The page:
When you say good-bye to clients at the end of a typical massage session, you probably invite them to re-book, or at least encourage them to return for another session so you can help maintain their pain or stress relief.
When Shannon Scearce, C.M.T., says good-bye to clients, she sincerely hopes she will never see them again.
That’s because Scearce works full-time at Serenity Acres Treatment Center, an inpatient drug and alcohol rehabilitation center in Crownsville, Maryland. Her massage clients, who come to her from a variety of backgrounds, share a common goal: recovery from addiction and a return to normal, productive lives.
Addiction is a powerful problem; more than 20 million Americans age 12 and older had a substance use disorder in 2015, according to the American Society of Addiction Medicine.
As Scearce spoke with MASSAGE Magazine about her experience working in a specialty facility with this clientele, one word came up over and over again: rewarding.
“The greatest feeling is watching them on the journey that they take,” Scearce said. “It’s just extremely rewarding.”
According to the Substance Abuse and Mental Health Services Administration’s 2015 National Survey on Drug Use and Health, an estimated 3.5 million U.S. adults—1.4 percent of people 18 or older—received treatment for substance abuse; 2.3 million of those were treated at specialty facilities.
For massage therapists interested in providing massage for recovery from addiction, the substance abuse treatment environment offers unique benefits and challenges.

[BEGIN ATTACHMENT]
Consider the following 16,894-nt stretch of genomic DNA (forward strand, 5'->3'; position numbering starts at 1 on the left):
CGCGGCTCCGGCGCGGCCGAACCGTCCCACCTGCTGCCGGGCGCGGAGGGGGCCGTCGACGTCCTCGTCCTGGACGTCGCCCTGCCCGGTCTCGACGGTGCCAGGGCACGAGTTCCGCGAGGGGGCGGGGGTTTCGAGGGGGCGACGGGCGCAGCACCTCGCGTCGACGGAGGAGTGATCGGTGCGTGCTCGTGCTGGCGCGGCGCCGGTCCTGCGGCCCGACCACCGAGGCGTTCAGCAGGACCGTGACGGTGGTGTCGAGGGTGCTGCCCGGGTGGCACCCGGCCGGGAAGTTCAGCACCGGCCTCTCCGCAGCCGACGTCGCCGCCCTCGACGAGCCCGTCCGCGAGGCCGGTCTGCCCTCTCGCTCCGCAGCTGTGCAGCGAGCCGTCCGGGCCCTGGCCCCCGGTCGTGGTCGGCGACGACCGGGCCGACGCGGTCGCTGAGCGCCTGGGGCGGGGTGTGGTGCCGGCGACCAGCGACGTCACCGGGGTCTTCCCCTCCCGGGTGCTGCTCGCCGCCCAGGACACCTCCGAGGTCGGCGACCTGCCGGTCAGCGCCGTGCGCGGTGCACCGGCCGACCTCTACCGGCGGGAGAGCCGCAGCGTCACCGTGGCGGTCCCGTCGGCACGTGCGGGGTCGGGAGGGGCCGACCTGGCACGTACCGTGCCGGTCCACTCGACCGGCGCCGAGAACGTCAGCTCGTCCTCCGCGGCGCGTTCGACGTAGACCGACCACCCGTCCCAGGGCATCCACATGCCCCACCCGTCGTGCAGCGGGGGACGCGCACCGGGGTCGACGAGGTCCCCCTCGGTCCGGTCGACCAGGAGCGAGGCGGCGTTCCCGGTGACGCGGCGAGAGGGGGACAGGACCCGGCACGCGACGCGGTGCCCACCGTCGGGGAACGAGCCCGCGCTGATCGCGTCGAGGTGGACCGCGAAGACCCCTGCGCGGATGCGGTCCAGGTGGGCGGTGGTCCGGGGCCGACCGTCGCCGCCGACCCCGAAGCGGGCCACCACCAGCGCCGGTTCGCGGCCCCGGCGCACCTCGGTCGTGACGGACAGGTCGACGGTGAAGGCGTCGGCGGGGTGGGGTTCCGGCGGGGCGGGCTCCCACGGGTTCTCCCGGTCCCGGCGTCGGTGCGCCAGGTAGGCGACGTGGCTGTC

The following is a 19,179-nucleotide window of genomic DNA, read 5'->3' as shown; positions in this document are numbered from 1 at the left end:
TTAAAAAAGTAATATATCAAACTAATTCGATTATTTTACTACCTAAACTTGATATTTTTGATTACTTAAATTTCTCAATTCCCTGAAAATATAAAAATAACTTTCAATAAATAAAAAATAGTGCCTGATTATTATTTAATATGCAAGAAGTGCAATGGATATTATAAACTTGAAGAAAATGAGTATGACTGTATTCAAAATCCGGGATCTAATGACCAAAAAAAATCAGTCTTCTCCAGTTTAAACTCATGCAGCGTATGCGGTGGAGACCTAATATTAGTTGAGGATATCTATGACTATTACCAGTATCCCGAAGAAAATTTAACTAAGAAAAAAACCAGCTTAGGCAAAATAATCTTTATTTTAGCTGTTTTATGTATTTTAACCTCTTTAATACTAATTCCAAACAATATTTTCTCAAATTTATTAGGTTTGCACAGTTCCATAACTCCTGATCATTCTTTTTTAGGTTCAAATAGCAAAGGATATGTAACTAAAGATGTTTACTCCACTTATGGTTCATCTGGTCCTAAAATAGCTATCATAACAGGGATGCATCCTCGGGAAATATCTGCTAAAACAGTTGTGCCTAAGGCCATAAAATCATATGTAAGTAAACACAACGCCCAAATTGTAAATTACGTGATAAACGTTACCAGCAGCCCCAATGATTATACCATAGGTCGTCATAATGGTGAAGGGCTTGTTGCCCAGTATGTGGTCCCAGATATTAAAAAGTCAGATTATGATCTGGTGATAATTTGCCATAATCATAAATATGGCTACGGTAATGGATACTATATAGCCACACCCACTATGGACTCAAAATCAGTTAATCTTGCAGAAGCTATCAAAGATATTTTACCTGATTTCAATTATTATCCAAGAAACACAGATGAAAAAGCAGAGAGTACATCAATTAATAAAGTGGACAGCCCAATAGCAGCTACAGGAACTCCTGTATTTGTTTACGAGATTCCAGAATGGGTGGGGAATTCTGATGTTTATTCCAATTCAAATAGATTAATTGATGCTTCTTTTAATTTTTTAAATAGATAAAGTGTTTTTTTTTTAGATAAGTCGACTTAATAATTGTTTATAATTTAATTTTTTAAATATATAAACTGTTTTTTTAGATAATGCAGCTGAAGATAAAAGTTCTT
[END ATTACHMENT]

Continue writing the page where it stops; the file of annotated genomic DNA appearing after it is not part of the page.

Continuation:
Serenity Acres is among a growing number of rehabilitation facilities that have embraced a complementary, holistic model of client care. In addition to medically supervised detox, mental health counseling and group therapy, Serenity Acres offers a full menu of wellness services.
Residents may receive massage, and also participate in yoga, meditation and various recreational therapies such as ropes courses, sports and gardening.
Sheree Surdam, a massage therapist and wellness program manager at Mountainside Treatment Center in Canaan, Connecticut, believes a holistic approach is critical to dealing with addiction issues. Her facility offers many complementary therapies, including Thai yoga massage, qi gong, acupuncture and other activities designed to address the whole person—mind, body and spirit.
Massage for recovery, she said, can be an important part of a program, especially for people just starting rehabilitation, who may feel extremely disconnected from their bodies and emotions.
“These are people that have gotten so far away from even knowing what their feelings feel like,” Surdam said. “They can feel sick, or they can feel angry; but those deeper feelings are under layers … if you peel those layers back, underneath is where you find fear … pain … suffering.”
Massage, she said, “gives that person the opportunity to be in a safe place, to allow themselves to be vulnerable, to have that transference of caring from another person without any agenda.
“It really does open pathways spiritually and emotionally for people to start feeling like they’re coming home to themselves,” Surdam added.
Massage for Recovery
One obvious benefit to both clients and therapists is that regularly scheduled massage sessions are part of clients’ care plan. Seeing clients more often than you typically would in a massage clinic or spa setting can translate into greater opportunities to see your work have a positive effect.
In a spa, “a lot of times you’re seeing people once in a blue moon,” Scearce said. “Or once and then never see them again.” At Serenity Acres, “they are booked weekly, which is a huge benefit.”